ASAE Sends Excise Tax Comments to Treasury

A provision in the tax law passed last year made associations subject to a 21 percent excise tax on executive compensation over $1 million paid to the five top-earning executives. In a letter delivered to Treasury, ASAE asked the agency to reduce the impact of the excise tax.

ASAE sent a letter to the Treasury Department on December 3 asking the department to mitigate the impact of a 21 percent excise tax on certain tax-exempt executive compensation, enacted as part of last year’s Tax Cuts and Jobs Act.

As ASAE explained in a December 4 letter to members, the tax might appear to affect only a select number of tax-exempt entities with highly compensated employees, but it actually threatens to affect a much broader segment of the tax-exempt sector. This is because compensation subject to the new tax includes not only base salary, but also the cash value of most benefits, including those that have vested but haven’t been received, retirement benefits, and certain retention payments contingent upon service.

“Unless Treasury acts to limit the exposure of tax-exempt organizations subject to this excise tax, many organizations currently unaware of their potential liability could find their reserves and overall fiscal health greatly compromised,” said ASAE President and CEO John Graham, FASAE, CAE, in the member letter.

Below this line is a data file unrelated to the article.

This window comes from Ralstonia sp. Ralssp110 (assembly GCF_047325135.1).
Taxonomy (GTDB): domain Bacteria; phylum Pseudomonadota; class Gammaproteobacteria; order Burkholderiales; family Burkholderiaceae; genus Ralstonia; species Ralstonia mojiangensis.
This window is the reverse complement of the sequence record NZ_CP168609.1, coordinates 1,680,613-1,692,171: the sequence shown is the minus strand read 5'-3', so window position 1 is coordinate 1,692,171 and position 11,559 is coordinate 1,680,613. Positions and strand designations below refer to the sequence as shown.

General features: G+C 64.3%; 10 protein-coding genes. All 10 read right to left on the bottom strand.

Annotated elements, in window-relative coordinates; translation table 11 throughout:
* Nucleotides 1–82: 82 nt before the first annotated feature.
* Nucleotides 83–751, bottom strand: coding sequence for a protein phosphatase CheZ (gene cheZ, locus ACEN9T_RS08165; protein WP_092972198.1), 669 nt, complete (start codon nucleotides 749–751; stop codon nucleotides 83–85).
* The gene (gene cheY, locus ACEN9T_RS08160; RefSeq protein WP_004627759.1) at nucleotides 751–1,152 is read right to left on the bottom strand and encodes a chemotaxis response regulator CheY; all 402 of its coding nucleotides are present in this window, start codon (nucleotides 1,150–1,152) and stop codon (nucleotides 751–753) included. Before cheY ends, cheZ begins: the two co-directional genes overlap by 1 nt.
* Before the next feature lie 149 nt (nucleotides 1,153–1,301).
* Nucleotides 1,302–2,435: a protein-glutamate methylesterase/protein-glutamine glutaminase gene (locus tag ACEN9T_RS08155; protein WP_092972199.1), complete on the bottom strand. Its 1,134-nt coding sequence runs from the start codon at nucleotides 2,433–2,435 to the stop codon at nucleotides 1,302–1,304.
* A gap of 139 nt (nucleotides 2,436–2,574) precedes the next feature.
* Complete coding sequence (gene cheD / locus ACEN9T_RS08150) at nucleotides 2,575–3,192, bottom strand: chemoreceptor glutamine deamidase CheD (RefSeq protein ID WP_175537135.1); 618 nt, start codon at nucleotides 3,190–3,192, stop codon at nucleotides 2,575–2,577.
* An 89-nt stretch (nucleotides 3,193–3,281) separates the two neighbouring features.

In the letter to the Treasury, ASAE urged the department to establish a grandfather rule for tax-exempt entities that mirrors a grandfather clause included in last year’s tax law for executive compensation contracts of publicly held corporations. The grandfather rule would apply to contracts in effect prior to Nov. 3, 2017.

Absent Treasury exercising its regulatory authority to establish a grandfather rule, ASAE suggests Treasury issue guidance permitting an allocation of benefit amounts over the life of a 457(f) deferred compensation plan. ASAE is concerned about the tax treatment of amounts payable under Section 457(f) plans in which benefits vest all at once after a period of years.

ASAE is also asking Treasury to issue guidance confirming that Section 457(f) plan benefits that vested before January 1, 2018—when the tax law took effect—are exempt from the excise tax, even if the benefits are paid on or after that effective date.

(malerapaso/iStock/Getty Images Plus)

Chris Vest, CAE

By Chris Vest, CAE


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